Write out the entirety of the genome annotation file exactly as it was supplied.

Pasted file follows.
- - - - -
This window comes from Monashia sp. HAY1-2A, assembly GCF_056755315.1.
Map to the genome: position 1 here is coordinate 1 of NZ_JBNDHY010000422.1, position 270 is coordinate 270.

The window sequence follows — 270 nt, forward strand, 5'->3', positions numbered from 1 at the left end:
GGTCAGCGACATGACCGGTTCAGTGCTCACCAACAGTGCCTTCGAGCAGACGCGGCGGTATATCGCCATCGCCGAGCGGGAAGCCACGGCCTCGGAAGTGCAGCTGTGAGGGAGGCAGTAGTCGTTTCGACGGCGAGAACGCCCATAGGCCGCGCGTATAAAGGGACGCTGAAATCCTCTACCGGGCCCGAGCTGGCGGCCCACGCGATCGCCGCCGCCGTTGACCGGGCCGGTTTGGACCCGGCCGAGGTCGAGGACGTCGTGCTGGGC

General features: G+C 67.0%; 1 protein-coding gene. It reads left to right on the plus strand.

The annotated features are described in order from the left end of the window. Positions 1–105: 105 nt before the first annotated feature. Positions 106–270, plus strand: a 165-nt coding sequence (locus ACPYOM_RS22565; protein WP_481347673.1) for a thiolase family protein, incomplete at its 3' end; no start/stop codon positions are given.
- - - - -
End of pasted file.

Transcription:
This window comes from Monashia sp. HAY1-2A, assembly GCF_056755315.1.
Map to the genome: position 1 here is coordinate 1 of NZ_JBNDHY010000422.1, position 270 is coordinate 270.

The window sequence follows — 270 nt, forward strand, 5'->3', positions numbered from 1 at the left end:
GGTCAGCGACATGACCGGTTCAGTGCTCACCAACAGTGCCTTCGAGCAGACGCGGCGGTATATCGCCATCGCCGAGCGGGAAGCCACGGCCTCGGAAGTGCAGCTGTGAGGGAGGCAGTAGTCGTTTCGACGGCGAGAACGCCCATAGGCCGCGCGTATAAAGGGACGCTGAAATCCTCTACCGGGCCCGAGCTGGCGGCCCACGCGATCGCCGCCGCCGTTGACCGGGCCGGTTTGGACCCGGCCGAGGTCGAGGACGTCGTGCTGGGC

General features: G+C 67.0%; 1 protein-coding gene. It reads left to right on the plus strand.

The annotated features are described in order from the left end of the window. Positions 1–105: 105 nt before the first annotated feature. Positions 106–270, plus strand: a 165-nt coding sequence (locus ACPYOM_RS22565; protein WP_481347673.1) for a thiolase family protein, incomplete at its 3' end; no start/stop codon positions are given.